The Post Office Girl
The Post Office Girl is one of Austrian writer Stefan Zweig's most acclaimed novels.
“Time to leave now, get out of this room, go somewhere, anywhere; sharpen this feeling of happiness and freedom, stretch your limbs, fill your eyes, be awake, wider awake, vividly awake in every sense and every pore.”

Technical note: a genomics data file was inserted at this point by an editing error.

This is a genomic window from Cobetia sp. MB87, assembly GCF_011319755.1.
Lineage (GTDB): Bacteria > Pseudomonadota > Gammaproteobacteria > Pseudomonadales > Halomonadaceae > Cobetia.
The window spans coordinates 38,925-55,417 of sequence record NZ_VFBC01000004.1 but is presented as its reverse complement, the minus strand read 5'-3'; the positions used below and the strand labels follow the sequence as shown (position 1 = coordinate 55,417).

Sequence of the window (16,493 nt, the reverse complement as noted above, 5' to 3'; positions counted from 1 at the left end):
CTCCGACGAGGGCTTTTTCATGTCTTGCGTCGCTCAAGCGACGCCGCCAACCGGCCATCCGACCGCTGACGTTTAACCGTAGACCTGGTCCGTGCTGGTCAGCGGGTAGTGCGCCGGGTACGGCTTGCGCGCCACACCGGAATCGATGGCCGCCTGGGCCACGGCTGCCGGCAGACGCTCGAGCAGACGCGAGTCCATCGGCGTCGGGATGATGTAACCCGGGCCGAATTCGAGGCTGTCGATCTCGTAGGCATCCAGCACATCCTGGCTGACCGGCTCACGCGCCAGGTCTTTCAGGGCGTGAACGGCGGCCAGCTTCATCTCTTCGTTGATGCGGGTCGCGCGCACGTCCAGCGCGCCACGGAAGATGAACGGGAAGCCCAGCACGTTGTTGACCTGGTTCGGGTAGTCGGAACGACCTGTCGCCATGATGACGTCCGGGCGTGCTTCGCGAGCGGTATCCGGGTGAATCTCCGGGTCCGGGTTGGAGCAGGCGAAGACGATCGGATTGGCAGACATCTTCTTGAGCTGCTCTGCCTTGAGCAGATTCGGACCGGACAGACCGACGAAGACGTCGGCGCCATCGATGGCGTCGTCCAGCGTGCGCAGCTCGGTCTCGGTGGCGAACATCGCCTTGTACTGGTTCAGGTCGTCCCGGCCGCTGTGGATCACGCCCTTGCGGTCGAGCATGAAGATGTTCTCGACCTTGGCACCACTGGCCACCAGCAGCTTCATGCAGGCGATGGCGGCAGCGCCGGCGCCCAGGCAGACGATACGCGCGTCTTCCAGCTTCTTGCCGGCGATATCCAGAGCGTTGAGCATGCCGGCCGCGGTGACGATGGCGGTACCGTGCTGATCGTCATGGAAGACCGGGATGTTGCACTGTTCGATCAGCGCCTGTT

The novel tells the story of Christine, who spends her days working in a post office in a lonely Austrian town following World War I. To sum up more eloquently than I can: "One afternoon, as she is dozing among the official forms and stamps, a telegraph arrives addressed to her. It is from her rich aunt, who lives in America and writes requesting that Christine join her and her husband in a Swiss Alpine resort. After a dizzying train ride, Christine finds herself at the top of the world, enjoying a life of privilege that she had never imagined. But Christine’s aunt drops her as abruptly as she picked her up, and soon the young woman is back at the provincial post office, consumed with disappointment and bitterness." (X) Another review describes the story as "Cinderella meets Bonnie and Clyde in Zweig’s haunting and hard-as-nails novel, completed during the 1930s, as he was driven by the Nazis into exile, but left unpublished at the time of his death." I was utterly engrossed in Zweig's writing when I began to read. Zweig was inspiration for one of my favorite films, The Grand Budapest Hotel, and my grandmother bought this book for me over the summer. I did not pick it up until winter break, after returning from Israel. While in Israel, I visited the Yad Vashem Holocaust Memorial museum in Jerusalem. While on a tour, our guide stopped briefly at a display of Jewish authors and intellectuals. Zweig was among them. He left his native Austria in the 1930s and fled to England, then America and Brazil. He later committed suicide at age 60 in 1942. Zweig kept popping up in my life, so I felt compelled to read his stories. And what magnificent stories they were. The Post Office Girl was a wonderful start and introduction to Zweig. It gives you a sense of the social impact of the first World War, and the immense wealth gap. I adored the novel (and his other works, hopefully which I'll write about soon) (going to try to post more often...) Highly recommend, especially if you've never heard of Zweig before. Rating: ★★★★★